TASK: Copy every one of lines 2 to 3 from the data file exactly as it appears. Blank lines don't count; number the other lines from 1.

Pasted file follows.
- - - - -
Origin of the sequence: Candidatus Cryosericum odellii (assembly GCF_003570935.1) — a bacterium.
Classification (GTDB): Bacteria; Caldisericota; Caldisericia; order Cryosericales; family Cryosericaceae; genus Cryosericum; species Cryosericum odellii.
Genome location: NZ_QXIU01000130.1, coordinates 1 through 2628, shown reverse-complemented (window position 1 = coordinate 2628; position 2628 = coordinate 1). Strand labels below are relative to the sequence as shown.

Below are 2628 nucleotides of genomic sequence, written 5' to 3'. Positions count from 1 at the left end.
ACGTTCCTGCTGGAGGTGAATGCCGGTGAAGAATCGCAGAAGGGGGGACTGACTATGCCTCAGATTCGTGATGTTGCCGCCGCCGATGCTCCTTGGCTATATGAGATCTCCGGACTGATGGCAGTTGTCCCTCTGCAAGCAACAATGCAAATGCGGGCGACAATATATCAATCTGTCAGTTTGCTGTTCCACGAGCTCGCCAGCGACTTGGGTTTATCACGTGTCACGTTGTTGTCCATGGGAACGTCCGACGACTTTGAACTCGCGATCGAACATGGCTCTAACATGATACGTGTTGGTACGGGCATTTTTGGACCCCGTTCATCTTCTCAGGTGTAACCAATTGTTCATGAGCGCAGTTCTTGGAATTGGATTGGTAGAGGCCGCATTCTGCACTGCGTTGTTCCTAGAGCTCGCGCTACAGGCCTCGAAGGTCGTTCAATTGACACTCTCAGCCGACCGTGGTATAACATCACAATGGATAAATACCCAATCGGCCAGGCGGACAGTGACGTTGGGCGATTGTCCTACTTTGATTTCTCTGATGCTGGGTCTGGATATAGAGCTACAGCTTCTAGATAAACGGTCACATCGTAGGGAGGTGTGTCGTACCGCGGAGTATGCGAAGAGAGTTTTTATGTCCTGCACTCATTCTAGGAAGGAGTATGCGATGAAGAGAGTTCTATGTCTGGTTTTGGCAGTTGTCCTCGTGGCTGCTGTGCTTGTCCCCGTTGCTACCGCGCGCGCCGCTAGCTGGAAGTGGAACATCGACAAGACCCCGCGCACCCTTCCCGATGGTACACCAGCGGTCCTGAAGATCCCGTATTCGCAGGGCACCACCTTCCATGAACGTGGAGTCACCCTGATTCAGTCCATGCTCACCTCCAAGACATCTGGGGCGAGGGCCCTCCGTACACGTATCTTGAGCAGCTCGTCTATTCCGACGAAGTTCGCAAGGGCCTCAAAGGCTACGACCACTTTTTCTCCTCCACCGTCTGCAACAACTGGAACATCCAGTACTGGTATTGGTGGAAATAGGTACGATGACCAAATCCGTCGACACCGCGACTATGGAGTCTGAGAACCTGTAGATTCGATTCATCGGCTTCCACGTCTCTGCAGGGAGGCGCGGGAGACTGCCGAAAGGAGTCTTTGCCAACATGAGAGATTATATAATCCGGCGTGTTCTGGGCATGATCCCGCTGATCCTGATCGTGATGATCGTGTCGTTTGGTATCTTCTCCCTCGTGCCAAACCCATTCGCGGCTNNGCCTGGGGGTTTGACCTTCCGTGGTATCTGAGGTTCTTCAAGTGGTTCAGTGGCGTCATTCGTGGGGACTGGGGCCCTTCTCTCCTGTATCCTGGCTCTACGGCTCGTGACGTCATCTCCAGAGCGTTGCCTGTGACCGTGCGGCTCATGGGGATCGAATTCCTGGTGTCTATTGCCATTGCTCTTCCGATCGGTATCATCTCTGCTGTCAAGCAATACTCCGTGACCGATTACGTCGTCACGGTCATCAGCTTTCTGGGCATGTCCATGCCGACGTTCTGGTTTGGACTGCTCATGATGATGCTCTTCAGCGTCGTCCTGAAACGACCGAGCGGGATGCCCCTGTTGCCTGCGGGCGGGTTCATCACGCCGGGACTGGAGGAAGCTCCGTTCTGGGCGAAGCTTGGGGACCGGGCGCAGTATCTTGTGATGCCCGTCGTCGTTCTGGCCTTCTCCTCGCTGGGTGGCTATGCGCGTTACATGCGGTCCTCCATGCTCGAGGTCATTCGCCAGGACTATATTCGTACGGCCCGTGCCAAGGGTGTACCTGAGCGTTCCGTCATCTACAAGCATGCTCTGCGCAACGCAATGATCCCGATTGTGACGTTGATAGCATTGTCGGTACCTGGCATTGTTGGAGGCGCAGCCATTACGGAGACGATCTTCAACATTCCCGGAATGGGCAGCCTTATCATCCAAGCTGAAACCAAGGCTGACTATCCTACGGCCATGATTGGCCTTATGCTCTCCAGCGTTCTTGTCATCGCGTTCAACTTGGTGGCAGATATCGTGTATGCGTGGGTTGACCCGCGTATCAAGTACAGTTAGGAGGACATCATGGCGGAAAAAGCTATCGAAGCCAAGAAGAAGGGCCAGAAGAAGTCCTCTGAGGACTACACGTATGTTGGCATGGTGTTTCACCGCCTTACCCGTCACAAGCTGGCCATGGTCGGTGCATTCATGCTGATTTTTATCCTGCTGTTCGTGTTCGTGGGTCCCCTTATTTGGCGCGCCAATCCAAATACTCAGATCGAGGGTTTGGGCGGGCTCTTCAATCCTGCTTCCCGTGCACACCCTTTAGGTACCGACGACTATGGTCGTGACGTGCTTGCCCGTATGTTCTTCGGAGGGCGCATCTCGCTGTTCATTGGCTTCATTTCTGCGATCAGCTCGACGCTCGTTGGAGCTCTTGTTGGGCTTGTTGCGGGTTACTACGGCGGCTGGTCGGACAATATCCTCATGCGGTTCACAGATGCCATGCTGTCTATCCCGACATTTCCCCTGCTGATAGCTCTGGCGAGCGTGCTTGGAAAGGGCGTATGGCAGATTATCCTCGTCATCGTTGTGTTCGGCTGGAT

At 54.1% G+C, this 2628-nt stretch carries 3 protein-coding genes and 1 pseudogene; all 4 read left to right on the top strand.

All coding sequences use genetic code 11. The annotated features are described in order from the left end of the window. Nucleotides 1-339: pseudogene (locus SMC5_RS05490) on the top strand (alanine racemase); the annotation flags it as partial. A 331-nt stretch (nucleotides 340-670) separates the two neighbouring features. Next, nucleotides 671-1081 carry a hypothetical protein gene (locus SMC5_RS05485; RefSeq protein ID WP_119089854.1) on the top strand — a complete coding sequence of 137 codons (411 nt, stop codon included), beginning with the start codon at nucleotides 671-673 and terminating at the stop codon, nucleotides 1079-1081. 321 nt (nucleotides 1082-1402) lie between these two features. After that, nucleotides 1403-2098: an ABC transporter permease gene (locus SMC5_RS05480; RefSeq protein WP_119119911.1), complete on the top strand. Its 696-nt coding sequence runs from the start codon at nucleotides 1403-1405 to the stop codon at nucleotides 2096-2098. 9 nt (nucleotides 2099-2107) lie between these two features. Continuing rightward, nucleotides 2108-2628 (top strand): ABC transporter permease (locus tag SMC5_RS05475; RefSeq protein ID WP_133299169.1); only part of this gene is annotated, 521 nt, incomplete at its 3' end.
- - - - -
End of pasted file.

Classification (GTDB): Bacteria; Caldisericota; Caldisericia; order Cryosericales; family Cryosericaceae; genus Cryosericum; species Cryosericum odellii.
Genome location: NZ_QXIU01000130.1, coordinates 1 through 2628, shown reverse-complemented (window position 1 = coordinate 2628; position 2628 = coordinate 1). Strand labels below are relative to the sequence as shown.